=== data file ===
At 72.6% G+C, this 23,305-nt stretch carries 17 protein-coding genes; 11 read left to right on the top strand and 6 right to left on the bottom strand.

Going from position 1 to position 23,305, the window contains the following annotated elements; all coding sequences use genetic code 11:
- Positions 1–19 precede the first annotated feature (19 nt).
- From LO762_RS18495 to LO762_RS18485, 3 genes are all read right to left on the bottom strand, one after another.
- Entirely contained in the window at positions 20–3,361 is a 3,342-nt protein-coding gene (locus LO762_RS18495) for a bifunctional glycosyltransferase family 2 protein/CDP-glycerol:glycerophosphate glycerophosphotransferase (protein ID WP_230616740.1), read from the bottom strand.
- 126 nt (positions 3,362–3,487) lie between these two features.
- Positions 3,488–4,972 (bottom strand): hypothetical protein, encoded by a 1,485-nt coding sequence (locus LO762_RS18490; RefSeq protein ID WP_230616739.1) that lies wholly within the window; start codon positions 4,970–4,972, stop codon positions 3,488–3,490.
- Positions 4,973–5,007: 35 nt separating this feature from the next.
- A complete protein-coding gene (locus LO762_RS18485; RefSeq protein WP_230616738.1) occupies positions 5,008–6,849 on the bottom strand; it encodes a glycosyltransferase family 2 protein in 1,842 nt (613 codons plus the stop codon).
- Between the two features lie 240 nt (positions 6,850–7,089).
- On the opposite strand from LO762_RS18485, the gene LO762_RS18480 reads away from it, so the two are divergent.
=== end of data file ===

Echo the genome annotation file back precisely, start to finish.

At 72.6% G+C, this 23,305-nt stretch carries 17 protein-coding genes; 11 read left to right on the top strand and 6 right to left on the bottom strand.

Going from position 1 to position 23,305, the window contains the following annotated elements; all coding sequences use genetic code 11:
- Positions 1–19 precede the first annotated feature (19 nt).
- From LO762_RS18495 to LO762_RS18485, 3 genes are all read right to left on the bottom strand, one after another.
- Entirely contained in the window at positions 20–3,361 is a 3,342-nt protein-coding gene (locus LO762_RS18495) for a bifunctional glycosyltransferase family 2 protein/CDP-glycerol:glycerophosphate glycerophosphotransferase (protein ID WP_230616740.1), read from the bottom strand.
- 126 nt (positions 3,362–3,487) lie between these two features.
- Positions 3,488–4,972 (bottom strand): hypothetical protein, encoded by a 1,485-nt coding sequence (locus LO762_RS18490; RefSeq protein ID WP_230616739.1) that lies wholly within the window; start codon positions 4,970–4,972, stop codon positions 3,488–3,490.
- Positions 4,973–5,007: 35 nt separating this feature from the next.
- A complete protein-coding gene (locus LO762_RS18485; RefSeq protein WP_230616738.1) occupies positions 5,008–6,849 on the bottom strand; it encodes a glycosyltransferase family 2 protein in 1,842 nt (613 codons plus the stop codon).
- Between the two features lie 240 nt (positions 6,850–7,089).
- On the opposite strand from LO762_RS18485, the gene LO762_RS18480 reads away from it, so the two are divergent.